President Obama said his administration was monitoring the situation closely. "This is obviously a cause for concern and requires a heightened state of alert," he said at an appearance at the National Academy of Sciences. "But it is not a cause for alarm."

U.S. border officials began screening people entering the country for signs of the disease and handing out cards to everyone arriving from affected areas, advising them to be on the lookout for signs of the illness.

Officials also started shipping millions of doses of antiviral drugs from the federal government's strategic stockpile to California, New York, Texas and other states in case they are needed -- action made possible Sunday when the federal government declared an official "public health emergency."

The Department of Health and Human Services also announced that the Food and Drug Administration is working with the CDC to distribute diagnostic tests to state and local public health laboratories by midweek. And Homeland Security Secretary Janet Napolitano said the government will allow the FDA to permit the distribution of drugs such as Tamiflu to populations, such as very young children, that normally are not encouraged to take them.

In addition to the government measures, Besser urged businesses to begin making contingency plans for workers calling in sick and said individuals should help reduce the chances that the virus will spread by taking common-sense steps, such as staying home from work or school if they are sick, washing hands frequently and covering mouths if they sneeze or cough.

"Hopefully this outbreak would not progress, but leaning forward and thinking about what you would do is one of the most important things individuals and communities can undertake right now," he said.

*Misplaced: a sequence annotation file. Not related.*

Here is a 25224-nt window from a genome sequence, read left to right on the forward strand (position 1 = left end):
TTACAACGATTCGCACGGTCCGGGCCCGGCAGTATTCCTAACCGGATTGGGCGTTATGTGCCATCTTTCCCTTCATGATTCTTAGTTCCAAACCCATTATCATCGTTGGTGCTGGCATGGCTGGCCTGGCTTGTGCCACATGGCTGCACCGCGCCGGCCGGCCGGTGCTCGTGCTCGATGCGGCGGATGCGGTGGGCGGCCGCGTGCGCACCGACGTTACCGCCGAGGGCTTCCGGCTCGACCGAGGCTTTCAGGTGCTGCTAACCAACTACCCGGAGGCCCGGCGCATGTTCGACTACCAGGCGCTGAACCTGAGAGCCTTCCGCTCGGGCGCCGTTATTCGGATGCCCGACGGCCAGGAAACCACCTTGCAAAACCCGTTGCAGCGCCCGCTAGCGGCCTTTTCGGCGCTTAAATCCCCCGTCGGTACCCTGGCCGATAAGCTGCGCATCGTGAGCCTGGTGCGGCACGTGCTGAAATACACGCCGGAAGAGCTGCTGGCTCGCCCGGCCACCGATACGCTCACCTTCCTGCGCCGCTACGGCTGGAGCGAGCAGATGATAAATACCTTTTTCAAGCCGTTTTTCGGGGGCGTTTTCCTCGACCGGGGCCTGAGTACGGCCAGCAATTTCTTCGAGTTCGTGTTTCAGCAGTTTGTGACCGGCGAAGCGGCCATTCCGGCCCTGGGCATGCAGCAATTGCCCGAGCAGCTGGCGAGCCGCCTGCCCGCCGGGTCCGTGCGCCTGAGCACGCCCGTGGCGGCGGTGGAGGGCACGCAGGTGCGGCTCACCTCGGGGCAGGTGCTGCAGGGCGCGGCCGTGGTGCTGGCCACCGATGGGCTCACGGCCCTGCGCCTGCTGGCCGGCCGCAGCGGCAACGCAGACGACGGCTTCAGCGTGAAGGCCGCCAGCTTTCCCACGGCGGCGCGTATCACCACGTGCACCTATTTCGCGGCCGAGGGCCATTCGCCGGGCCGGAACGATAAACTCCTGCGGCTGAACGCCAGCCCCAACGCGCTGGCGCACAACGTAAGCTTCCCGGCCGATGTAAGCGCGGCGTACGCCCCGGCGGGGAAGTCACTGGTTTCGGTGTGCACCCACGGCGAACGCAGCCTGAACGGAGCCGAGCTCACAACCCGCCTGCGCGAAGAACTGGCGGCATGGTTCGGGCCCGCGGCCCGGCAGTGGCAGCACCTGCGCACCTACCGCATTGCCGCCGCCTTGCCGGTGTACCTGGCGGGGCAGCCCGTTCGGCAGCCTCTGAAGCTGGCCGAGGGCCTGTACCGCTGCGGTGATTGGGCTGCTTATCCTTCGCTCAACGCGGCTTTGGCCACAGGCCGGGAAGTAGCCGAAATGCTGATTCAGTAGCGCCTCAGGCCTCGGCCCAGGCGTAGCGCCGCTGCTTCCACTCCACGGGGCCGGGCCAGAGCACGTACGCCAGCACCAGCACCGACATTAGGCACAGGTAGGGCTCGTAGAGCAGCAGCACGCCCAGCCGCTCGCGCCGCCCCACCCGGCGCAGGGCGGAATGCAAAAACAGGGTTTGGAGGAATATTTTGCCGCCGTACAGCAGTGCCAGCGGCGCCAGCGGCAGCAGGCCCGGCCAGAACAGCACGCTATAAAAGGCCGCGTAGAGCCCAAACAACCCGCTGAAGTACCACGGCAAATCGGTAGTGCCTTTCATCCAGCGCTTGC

In Maryland, Virginia and the District, health officials activated plans developed in the aftermath of the 2001 terrorist and anthrax attacks. They are monitoring reports from hospitals and clinics and readying hundreds of thousands of doses of medication. Maryland officials said it was inevitable that the flu would hit the Washington region given how infectious it is and the large number of travelers who pass through the area.

The day started with a warning by the European Union's health commissioner against unnecessary travel from Europe to parts of the United States and Mexico where the disease is circulating.

The warning followed Spain's confirmation of its first case, fueling fears that the virus was spreading to Europe. Cases were later confirmed in Scotland as well. An additional 20 cases were being investigated in Spain, along with 17 potential cases in Britain, 10 in New Zealand, and at least one each in France, Sweden, Germany, Switzerland and Israel.

"Personally, I would try to avoid nonessential travel to the areas that are reported to be in the center of the cluster in order to minimize the personal risk and to reduce the potential risk to spread the infection," said Androulla Vassiliou, the E.U. official.

Vassiliou later said she was simply advising Europeans to avoid "unnecessary travel" to affected areas in North America. Canada also has confirmed six cases of swine flu.

The White House, meanwhile, said Mexican authorities did not notify U.S. officials about the swine flu issue in advance of the president's April 16-17 visit, "but we have no reason to believe they withheld any information they had at the time," and U.S. officials praised the Mexican response. "To date Mexican authorities have been exceptionally cooperative and forthcoming," White House homeland security adviser John Brennan said. "There's been very strong cooperation."

White House press secretary Robert Gibbs told reporters that he is confident that the administration is ready to handle the crisis even though dozens of key public health and emergency response jobs in the administration remain vacant.

"Our response is in no way hindered or hampered by not having a permanent secretary at HHS right now," Gibbs said. "Dr. Besser and thousands of people both at CDC and throughout HHS are responding to this. . . . We feel confident with the team that is there now."

Correspondent Joshua Partlow in Mexico and staff writers Anthony Faiola, Spencer S. Hsu, Michael D. Shear and Ashley Halsey III in Washington contributed to this report.